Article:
I still hear the words as she fought back breaking down.
‘This is the hardest thing I’ll ever have to tell you…’
My heart sank. I felt sick. My grandfather was battling lung cancer for some time and not well. I instantly thought it was him. NOPE. Wrong again!
‘Your father. He died today. We have to go. We have to get there.’
I screamed; I fell to the floor.
Those words kept replaying in my head.
I was 16! ‘No, this can’t be true,’ I told myself. I tried convincing myself it was a nightmare.
October 10, 2003, Ronald David Miller was pronounced dead. My whole life changed from that moment on. I knew my Dad would miss all the important things in my life. My prom, my graduation, the births of my children, my wedding… EVERYTHING important to me!
We buried him on a Tuesday. The day was grey and gloomy. I’ll never forget how I felt in that moment. I remember every little detail. And maybe I should also tell you that before this, I had never even been to a funeral. My last goodbye, with tears running down, was me placing a rose on top of his casket at the cemetery. I remember how it felt that day to see him like that, to have to walk away knowing that was it.
Again, I was a child and I had never experienced death. I didn’t know what it was like to grieve. But as the days passed, I sure learned what it was like.
I could have used his death and my experiences to turn into a troubled youth, but I didn’t. It actually changed me for the better.
Now, I realize how I watched my father kill himself slowly. How he changed into a man I didn’t know. How I would have done anything to save him, as would my family.
I see so much of him in my son. I make sure his grandchildren know him, the good man, but they also know what killed him. I won’t hide that or sugar coat it. I want them to know the consequences. That addiction leaves you with two choices: get better or die. That it leaves a path of destruction and everyone who loves you are the ones left to pick up all the pieces and the mess you’ve left behind.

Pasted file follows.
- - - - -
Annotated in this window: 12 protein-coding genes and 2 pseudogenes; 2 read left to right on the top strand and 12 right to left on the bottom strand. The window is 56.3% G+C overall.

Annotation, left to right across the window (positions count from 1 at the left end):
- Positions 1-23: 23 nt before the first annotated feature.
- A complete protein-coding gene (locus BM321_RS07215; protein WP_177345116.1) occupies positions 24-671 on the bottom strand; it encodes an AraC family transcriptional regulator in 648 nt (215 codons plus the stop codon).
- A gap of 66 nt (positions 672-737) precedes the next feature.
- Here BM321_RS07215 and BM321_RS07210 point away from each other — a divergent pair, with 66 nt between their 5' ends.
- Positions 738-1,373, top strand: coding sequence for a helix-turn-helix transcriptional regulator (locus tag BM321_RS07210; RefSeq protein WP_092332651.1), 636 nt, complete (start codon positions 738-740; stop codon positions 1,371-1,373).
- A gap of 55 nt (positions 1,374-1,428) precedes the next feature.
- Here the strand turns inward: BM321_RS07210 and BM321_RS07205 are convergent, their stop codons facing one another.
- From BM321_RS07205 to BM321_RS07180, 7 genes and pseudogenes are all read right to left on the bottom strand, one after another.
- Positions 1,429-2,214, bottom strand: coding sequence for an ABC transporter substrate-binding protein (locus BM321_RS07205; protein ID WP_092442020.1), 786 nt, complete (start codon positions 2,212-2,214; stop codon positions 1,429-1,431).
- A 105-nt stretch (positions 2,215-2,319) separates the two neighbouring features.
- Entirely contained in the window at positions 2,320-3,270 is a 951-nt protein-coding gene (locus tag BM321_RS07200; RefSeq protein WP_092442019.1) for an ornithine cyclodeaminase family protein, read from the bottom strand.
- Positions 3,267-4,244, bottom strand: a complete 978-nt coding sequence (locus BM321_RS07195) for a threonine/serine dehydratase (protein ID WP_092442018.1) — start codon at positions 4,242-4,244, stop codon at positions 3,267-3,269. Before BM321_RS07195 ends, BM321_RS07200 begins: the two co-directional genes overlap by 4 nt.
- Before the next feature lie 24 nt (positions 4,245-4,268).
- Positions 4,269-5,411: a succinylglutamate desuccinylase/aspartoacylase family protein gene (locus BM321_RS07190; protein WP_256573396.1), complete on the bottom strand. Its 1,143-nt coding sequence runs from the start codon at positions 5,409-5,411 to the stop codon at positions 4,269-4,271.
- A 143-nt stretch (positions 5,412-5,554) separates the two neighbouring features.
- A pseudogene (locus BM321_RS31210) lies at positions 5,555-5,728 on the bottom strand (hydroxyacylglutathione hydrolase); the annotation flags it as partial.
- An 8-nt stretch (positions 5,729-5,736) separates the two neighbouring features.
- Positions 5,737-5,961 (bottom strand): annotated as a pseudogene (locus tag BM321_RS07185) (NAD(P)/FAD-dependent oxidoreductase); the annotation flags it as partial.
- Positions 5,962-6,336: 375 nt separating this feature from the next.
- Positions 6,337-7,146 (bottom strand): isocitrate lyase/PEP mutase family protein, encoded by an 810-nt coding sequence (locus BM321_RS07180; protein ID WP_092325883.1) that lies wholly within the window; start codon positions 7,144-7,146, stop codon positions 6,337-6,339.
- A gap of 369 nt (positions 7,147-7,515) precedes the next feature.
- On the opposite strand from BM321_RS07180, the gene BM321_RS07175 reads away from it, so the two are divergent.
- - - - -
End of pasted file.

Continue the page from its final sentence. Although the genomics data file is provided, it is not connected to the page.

Nothing in life prepares you to deal with an addict, unless you deal with it first-hand.
It is emotionally draining. In my eyes when I was little, he was my hero. I loved him so much. I still love him. And even after almost 15 years, I still mourn him. I still cry.
He then turned into a villain, all caused by one thing: his need to get high.
Sometimes I feel hardened by my experiences. Part of me lacks empathy big time. I’m just tired of seeing people make wrong choices and choose drugs over their own children and families. We don’t ask to become fatherless or without a mother, but we will constantly wonder why the one person who is supposed to love more than anything isn’t enough to force you to get better. Little minds shouldn’t have to think like that.
I know that in order to successfully overcome an addiction, you have to want it. And want it bad.
You should want it. You have so much to live for. So much to do, so much to see. There are people that love and care about you and will mourn you… every day. Stop being selfish. Help yourself. Love yourself. Prove people wrong and be the small percent that can say, ‘I used to be an addict.’ It is possible.”